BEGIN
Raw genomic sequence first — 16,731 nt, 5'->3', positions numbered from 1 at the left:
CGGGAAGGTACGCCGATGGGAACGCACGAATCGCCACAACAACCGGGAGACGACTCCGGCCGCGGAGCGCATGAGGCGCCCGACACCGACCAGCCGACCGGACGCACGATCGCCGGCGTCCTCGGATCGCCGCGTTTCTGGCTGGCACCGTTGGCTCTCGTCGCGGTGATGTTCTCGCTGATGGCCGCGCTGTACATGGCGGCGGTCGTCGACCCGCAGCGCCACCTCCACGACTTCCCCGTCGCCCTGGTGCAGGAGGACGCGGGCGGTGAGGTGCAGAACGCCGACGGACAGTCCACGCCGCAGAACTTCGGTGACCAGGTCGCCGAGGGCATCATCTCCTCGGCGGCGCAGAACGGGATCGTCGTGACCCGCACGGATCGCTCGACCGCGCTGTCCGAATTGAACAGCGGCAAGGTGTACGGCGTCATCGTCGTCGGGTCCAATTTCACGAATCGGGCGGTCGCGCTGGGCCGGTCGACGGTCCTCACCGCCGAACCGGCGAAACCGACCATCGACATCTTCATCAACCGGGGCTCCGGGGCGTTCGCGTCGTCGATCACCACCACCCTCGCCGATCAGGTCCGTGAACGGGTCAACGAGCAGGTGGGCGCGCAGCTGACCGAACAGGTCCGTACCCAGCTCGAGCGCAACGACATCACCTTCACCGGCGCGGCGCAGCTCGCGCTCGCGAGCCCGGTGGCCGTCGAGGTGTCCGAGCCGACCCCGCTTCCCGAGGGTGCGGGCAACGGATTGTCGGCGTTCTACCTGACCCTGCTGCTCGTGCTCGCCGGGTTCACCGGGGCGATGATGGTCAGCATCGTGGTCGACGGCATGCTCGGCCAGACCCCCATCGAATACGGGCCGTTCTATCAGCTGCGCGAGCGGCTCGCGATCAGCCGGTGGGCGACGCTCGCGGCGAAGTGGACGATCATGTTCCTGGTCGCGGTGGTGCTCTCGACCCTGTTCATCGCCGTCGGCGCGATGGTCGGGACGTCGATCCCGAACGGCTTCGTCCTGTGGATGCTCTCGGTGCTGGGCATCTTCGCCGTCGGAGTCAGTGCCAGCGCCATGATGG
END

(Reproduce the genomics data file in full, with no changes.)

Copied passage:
Raw genomic sequence first — 16,731 nt, 5'->3', positions numbered from 1 at the left:
CGGGAAGGTACGCCGATGGGAACGCACGAATCGCCACAACAACCGGGAGACGACTCCGGCCGCGGAGCGCATGAGGCGCCCGACACCGACCAGCCGACCGGACGCACGATCGCCGGCGTCCTCGGATCGCCGCGTTTCTGGCTGGCACCGTTGGCTCTCGTCGCGGTGATGTTCTCGCTGATGGCCGCGCTGTACATGGCGGCGGTCGTCGACCCGCAGCGCCACCTCCACGACTTCCCCGTCGCCCTGGTGCAGGAGGACGCGGGCGGTGAGGTGCAGAACGCCGACGGACAGTCCACGCCGCAGAACTTCGGTGACCAGGTCGCCGAGGGCATCATCTCCTCGGCGGCGCAGAACGGGATCGTCGTGACCCGCACGGATCGCTCGACCGCGCTGTCCGAATTGAACAGCGGCAAGGTGTACGGCGTCATCGTCGTCGGGTCCAATTTCACGAATCGGGCGGTCGCGCTGGGCCGGTCGACGGTCCTCACCGCCGAACCGGCGAAACCGACCATCGACATCTTCATCAACCGGGGCTCCGGGGCGTTCGCGTCGTCGATCACCACCACCCTCGCCGATCAGGTCCGTGAACGGGTCAACGAGCAGGTGGGCGCGCAGCTGACCGAACAGGTCCGTACCCAGCTCGAGCGCAACGACATCACCTTCACCGGCGCGGCGCAGCTCGCGCTCGCGAGCCCGGTGGCCGTCGAGGTGTCCGAGCCGACCCCGCTTCCCGAGGGTGCGGGCAACGGATTGTCGGCGTTCTACCTGACCCTGCTGCTCGTGCTCGCCGGGTTCACCGGGGCGATGATGGTCAGCATCGTGGTCGACGGCATGCTCGGCCAGACCCCCATCGAATACGGGCCGTTCTATCAGCTGCGCGAGCGGCTCGCGATCAGCCGGTGGGCGACGCTCGCGGCGAAGTGGACGATCATGTTCCTGGTCGCGGTGGTGCTCTCGACCCTGTTCATCGCCGTCGGCGCGATGGTCGGGACGTCGATCCCGAACGGCTTCGTCCTGTGGATGCTCTCGGTGCTGGGCATCTTCGCCGTCGGAGTCAGTGCCAGCGCCATGATGG